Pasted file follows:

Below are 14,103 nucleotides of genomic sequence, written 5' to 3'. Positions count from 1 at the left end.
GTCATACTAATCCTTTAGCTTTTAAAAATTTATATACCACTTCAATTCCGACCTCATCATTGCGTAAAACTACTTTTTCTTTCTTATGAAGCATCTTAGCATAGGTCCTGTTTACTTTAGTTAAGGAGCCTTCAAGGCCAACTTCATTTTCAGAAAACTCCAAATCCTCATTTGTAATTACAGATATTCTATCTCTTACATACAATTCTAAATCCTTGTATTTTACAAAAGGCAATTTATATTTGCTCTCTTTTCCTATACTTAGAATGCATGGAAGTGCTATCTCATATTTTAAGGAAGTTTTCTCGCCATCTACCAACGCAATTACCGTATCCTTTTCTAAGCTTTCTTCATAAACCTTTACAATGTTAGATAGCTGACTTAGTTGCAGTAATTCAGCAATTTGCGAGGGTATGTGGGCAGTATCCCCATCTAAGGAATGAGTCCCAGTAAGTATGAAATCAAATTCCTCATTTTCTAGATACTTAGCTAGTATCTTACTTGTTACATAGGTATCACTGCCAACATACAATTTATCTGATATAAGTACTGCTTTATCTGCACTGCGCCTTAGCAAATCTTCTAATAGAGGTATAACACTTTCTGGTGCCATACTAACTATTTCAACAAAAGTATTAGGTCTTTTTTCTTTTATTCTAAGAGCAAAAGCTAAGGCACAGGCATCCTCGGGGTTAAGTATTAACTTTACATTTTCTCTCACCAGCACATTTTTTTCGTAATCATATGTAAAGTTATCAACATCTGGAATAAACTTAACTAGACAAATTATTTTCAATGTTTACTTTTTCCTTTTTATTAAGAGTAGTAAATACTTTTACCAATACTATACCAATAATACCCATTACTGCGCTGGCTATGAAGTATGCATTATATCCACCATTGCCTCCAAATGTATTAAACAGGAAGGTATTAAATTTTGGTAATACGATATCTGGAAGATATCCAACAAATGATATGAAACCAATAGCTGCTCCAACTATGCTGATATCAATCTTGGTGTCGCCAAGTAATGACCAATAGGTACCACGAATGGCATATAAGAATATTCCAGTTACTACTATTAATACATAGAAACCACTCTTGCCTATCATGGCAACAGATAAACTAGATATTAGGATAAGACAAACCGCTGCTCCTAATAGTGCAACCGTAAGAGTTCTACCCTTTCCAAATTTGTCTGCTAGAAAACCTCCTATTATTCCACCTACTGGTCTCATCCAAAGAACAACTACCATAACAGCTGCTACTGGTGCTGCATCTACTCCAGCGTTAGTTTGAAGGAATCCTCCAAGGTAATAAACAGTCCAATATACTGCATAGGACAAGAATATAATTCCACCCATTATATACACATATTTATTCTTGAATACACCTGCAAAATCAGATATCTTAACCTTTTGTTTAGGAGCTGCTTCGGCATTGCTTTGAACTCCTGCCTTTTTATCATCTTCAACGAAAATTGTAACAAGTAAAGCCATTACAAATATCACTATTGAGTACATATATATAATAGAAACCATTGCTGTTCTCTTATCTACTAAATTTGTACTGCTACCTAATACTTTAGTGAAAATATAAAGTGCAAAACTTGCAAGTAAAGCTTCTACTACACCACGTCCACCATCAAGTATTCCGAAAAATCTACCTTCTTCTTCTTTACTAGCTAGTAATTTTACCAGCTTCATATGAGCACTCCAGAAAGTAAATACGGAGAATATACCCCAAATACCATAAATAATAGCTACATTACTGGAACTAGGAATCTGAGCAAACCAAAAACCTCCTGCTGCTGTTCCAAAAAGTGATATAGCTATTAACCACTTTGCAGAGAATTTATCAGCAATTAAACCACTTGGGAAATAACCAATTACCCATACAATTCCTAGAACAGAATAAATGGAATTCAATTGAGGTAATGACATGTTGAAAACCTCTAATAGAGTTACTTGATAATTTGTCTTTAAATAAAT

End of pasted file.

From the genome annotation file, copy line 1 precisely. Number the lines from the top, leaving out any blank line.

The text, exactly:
Below are 14,103 nucleotides of genomic sequence, written 5' to 3'. Positions count from 1 at the left end.